Range and Precision

A key tracker’s range determines how far you can get from the tracker and still activate its alarm tone from your phone. If you lose your keys and you’re outside the range of the tracker, you’ll have to retrace your steps methodically until the tracker connects to your phone again. A higher range is usually preferred for this reason.

In addition to the range, precision is also a concern. Most trackers provide information about signal strength, which gives you a basic idea of how far away your lost keys are. Trackers that support ultrawide Bluetooth (UWB) tracking can provide more precise results, though, sometimes allowing you to zero in on the location of your keys even if the alert tone is too muffled to identify.


Key finders go everywhere your keys go, so they’re often exposed to wear and tear. Most key trackers are plastic, while some include plastic and metal elements. Aside from looking at long-term reviews for complaints about a lack of durability, you can check the IP rating of a key finder to see how well it’s protected from dust and liquids. Our recommendations all have at least an IPX5 rating, which is good enough to stand up to rain. 

Locator Network

A locator network is a network of devices with a key finder company’s app installed. Devices in a finder network can sense when a lost key tracker that uses the same network is nearby. When that happens, the owner of the lost tracker receives a message in their key tracker app with a rough location where they can go to find their keys.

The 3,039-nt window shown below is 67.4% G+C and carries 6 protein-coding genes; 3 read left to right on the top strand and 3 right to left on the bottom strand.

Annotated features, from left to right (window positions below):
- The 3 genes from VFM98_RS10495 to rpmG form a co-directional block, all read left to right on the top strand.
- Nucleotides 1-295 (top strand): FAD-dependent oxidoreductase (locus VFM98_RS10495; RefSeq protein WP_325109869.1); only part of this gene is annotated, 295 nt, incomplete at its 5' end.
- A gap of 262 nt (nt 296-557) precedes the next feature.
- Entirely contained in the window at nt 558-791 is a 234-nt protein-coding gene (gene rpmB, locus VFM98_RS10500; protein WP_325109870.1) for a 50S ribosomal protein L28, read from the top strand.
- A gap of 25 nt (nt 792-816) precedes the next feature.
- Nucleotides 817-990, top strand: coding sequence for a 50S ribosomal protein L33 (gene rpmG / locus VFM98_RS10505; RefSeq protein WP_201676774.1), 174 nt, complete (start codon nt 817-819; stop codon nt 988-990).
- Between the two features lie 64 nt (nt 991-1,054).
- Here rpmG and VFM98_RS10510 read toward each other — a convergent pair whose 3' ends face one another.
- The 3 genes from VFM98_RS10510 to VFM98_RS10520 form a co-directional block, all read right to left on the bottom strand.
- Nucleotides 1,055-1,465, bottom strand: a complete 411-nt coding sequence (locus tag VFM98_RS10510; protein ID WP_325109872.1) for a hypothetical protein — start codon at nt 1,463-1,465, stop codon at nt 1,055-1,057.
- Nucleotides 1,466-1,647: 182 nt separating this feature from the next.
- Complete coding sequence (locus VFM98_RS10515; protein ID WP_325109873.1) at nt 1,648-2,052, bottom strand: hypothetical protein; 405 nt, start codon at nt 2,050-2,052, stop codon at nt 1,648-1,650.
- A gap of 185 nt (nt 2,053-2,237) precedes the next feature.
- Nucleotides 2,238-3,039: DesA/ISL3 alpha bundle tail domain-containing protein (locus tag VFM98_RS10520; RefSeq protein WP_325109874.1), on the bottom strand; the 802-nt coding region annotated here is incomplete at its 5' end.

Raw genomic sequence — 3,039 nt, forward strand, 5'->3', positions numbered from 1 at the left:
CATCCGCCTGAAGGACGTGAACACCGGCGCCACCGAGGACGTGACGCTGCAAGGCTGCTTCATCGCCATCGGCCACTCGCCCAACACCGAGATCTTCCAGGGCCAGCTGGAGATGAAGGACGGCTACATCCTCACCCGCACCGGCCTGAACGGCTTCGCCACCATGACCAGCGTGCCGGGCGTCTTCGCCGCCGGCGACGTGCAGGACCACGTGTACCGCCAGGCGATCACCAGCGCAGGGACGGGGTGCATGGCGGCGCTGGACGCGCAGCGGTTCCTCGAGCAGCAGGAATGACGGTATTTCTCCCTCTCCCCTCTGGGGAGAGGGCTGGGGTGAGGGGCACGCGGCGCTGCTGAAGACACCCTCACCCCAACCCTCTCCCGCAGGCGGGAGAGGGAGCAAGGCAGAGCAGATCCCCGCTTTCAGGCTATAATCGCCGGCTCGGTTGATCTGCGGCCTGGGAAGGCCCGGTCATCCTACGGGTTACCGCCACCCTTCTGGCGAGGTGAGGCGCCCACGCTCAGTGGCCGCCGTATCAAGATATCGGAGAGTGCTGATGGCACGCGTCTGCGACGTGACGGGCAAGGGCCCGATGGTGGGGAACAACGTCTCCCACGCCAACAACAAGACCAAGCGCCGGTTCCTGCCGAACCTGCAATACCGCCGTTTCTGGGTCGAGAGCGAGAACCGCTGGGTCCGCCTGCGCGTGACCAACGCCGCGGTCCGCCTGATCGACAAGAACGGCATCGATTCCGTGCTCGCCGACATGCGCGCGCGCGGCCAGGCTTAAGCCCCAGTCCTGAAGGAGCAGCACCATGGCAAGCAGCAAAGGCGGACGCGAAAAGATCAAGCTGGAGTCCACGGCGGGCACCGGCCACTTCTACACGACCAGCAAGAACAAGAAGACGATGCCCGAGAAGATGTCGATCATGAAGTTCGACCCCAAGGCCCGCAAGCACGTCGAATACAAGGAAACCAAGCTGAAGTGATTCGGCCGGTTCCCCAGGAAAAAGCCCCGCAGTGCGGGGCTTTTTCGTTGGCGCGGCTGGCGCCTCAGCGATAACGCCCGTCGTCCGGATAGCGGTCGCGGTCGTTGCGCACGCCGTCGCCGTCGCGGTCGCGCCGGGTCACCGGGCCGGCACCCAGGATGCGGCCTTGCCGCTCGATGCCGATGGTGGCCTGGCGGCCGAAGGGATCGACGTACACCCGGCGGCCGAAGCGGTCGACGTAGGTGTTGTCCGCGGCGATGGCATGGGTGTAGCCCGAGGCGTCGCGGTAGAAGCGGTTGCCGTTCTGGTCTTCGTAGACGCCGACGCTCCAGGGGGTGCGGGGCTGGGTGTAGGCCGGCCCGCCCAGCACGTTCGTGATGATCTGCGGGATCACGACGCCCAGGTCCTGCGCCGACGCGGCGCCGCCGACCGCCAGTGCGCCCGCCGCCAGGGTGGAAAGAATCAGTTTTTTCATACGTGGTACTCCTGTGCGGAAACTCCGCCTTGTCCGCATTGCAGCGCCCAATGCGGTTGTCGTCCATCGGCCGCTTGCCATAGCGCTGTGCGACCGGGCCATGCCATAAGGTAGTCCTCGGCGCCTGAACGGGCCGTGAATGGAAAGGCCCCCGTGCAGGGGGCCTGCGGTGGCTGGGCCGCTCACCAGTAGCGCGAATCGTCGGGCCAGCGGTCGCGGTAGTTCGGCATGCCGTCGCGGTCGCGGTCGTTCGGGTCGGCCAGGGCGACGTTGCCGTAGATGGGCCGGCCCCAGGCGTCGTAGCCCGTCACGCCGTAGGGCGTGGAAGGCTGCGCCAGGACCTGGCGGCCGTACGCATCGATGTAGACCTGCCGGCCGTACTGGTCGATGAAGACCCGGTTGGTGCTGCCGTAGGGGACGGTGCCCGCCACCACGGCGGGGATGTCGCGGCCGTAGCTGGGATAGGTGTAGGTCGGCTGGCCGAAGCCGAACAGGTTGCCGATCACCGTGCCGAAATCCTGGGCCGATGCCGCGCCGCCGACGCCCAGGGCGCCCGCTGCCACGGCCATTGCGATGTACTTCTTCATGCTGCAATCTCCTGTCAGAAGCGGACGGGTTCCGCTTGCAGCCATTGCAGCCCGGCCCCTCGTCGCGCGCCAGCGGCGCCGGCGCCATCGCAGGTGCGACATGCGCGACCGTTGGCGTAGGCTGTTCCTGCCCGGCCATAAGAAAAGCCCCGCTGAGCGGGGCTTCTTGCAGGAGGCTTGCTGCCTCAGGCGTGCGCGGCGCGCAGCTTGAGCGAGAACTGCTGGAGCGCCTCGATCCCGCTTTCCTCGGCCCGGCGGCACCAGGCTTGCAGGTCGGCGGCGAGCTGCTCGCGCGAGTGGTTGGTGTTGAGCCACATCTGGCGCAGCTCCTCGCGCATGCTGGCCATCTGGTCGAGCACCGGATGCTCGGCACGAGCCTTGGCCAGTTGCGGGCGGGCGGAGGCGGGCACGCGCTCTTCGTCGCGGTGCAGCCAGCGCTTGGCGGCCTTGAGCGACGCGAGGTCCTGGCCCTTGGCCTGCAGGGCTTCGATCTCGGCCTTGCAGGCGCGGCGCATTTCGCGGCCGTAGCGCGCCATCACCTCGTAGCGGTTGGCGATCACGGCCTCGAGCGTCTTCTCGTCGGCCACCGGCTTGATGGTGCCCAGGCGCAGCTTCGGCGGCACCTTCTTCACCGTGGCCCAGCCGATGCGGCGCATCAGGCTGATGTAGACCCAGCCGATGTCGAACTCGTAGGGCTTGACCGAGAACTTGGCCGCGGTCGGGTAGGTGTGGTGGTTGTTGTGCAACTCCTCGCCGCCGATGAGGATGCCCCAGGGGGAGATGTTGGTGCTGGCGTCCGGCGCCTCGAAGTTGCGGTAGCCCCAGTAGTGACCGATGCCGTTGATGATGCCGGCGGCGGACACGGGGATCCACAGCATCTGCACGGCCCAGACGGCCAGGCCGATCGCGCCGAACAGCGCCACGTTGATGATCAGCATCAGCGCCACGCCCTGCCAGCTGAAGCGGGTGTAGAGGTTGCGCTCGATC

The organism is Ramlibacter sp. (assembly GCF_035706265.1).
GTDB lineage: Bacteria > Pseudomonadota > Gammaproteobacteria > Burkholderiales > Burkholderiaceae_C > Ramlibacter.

The two largest locator networks belong to Tile and Apple, with Apple’s likely being much more extensive. That means you’re more likely to find your keys and find them faster with a Tile tracker or a tracker that uses Apple’s Find My network. If you live in a rural area, or even a smaller city or town, there may not be enough people using the other networks. In that case, you may want to check and see if you can find anyone you know who has used one of the smaller locator networks in your specific location to see what their experience has been.

  • Can I use key finders to find other stuff?

    Yes. While most of these key finders are made with a key fob design, specifically to be attached to key rings, they can be attached to virtually anything you don't want to lose, whether a remote or a small child.

  • How do key finders work?

    Key finders operate using a Bluetooth or RF signal. You can pair a Bluetooth key finder with your phone and a specific app to determine the whereabouts of the key fob, but Bluetooth only has an effective range of about 30 feet. RF key fobs have a longer range but can't be paired with your phone and instead rely on a dedicated remote. Neither option gives you a specific location on a map, but they can still emit an audible or vibrating signal up to 100 feet.